Postpartum behavior of maternal deer may be specific to species of deer and predators. We captured sympatric white-tailed deer (Odocoileus virginianus) and mule deer (O. hemionus eremicus) fawns from radiocollared adult females in 2004–2006 on rangelands of west central Texas, USA, where predators larger than bobcats (Lynx rufus) were absent. Our objective was to determine whether differences in postpartum antipredator behavior existed between deer species, and if so, examine efficacy of those strategies. We collected postpartum group cohesion data in 2004 and 2005 by using radiotelemetry and examined dead fawns for cause of mortality. During fawns' hider phase, <3 weeks postpartum, mule deer females kept fawns closer to themselves (95% CI = 39–66 m) and twins closer to each other (95% CI = 25–49 m) than did white-tailed deer females (95% CIs = 152–234 m and 163–255 m, respectively). After 30 days postpartum, familial group cohesion was similarly tight for both species. During hider phases from 2004 to 2006, predated carcasses of white-tailed deer fawns (11 of 11) were dismembered or consumed more than mule deer fawns (7 of 13, P = 0.016), which was one line of evidence for maternal defense by mule deer adults. During hider phases in 2004 and 2005, predation rate of mule deer fawns was lower than that for white-tailed deer fawns. In 2006, predation rate increased for mule deer but was similar for white-tailed deer fawns compared with previous years. The tight cohesion strategy of mule deer exhibited in 2004 and 2005 seemed successful at thwarting small predators. Without large predators, the loose cohesion strategy of white-tailed deer females was maladaptive. When meso-predators are abundant due to extermination of larger predators, predation on fawns could increase if a deer species has relatively fixed postpartum maternal antipredator behavior.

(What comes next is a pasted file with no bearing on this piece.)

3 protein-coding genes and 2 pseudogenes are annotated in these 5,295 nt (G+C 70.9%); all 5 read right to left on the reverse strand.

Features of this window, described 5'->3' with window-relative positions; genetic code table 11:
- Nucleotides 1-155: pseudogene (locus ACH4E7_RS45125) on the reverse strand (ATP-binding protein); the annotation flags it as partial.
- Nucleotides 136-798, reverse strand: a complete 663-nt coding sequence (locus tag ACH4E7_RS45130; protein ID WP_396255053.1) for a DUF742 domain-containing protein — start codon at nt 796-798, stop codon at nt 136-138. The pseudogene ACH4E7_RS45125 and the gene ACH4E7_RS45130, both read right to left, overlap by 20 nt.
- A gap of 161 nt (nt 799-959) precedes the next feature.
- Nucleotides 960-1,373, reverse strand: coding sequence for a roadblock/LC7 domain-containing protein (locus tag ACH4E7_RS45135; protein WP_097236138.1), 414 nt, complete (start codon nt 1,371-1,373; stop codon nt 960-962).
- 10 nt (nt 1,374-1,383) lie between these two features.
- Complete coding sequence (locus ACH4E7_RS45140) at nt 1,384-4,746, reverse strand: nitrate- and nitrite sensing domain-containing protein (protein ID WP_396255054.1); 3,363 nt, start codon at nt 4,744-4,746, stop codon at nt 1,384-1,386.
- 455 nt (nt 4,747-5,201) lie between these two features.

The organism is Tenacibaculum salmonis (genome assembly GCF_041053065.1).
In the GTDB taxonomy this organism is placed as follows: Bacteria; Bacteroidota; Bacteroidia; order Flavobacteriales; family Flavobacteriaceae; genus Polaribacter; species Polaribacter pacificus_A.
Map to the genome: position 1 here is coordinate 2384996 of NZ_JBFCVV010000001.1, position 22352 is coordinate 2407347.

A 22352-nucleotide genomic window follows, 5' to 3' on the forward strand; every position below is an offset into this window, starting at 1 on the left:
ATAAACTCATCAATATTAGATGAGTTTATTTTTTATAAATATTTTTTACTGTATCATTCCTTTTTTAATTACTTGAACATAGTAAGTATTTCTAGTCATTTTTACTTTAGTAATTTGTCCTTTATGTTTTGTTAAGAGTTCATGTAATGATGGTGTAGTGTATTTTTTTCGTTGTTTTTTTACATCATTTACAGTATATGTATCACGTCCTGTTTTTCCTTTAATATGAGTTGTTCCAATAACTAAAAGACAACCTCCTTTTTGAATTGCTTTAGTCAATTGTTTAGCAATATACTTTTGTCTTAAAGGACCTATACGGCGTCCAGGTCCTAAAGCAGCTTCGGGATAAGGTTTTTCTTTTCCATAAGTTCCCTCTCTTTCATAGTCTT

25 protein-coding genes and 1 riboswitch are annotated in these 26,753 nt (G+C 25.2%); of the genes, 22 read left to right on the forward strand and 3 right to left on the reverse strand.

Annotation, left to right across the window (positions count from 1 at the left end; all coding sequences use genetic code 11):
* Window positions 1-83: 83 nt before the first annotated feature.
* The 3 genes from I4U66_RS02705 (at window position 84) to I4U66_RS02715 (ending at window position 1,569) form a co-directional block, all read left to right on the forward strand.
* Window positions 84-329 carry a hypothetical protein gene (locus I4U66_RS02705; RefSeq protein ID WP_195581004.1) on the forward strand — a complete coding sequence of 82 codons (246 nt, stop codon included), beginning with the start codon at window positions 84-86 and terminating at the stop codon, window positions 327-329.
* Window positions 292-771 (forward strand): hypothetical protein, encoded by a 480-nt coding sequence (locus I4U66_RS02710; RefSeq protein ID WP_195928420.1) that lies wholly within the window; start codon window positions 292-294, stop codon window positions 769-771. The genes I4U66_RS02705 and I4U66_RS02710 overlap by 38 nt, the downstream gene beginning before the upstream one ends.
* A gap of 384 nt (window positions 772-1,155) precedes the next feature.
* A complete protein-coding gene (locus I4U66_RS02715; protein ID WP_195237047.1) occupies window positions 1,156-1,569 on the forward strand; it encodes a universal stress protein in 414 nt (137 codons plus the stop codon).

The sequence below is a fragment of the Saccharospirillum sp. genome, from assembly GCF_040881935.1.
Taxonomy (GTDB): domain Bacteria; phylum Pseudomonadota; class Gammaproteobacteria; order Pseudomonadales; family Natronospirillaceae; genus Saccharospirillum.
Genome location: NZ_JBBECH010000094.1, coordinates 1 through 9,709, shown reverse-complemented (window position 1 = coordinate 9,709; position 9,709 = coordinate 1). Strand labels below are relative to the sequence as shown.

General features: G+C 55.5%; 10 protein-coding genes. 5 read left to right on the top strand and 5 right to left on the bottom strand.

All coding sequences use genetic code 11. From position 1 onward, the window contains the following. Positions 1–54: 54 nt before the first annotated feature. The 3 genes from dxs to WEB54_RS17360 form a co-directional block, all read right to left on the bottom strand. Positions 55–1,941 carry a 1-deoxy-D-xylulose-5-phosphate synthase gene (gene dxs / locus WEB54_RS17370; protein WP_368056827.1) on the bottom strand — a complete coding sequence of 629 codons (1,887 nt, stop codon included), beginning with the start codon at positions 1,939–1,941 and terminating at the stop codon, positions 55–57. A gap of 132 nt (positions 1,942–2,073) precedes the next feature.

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Vol. 74 • No. 8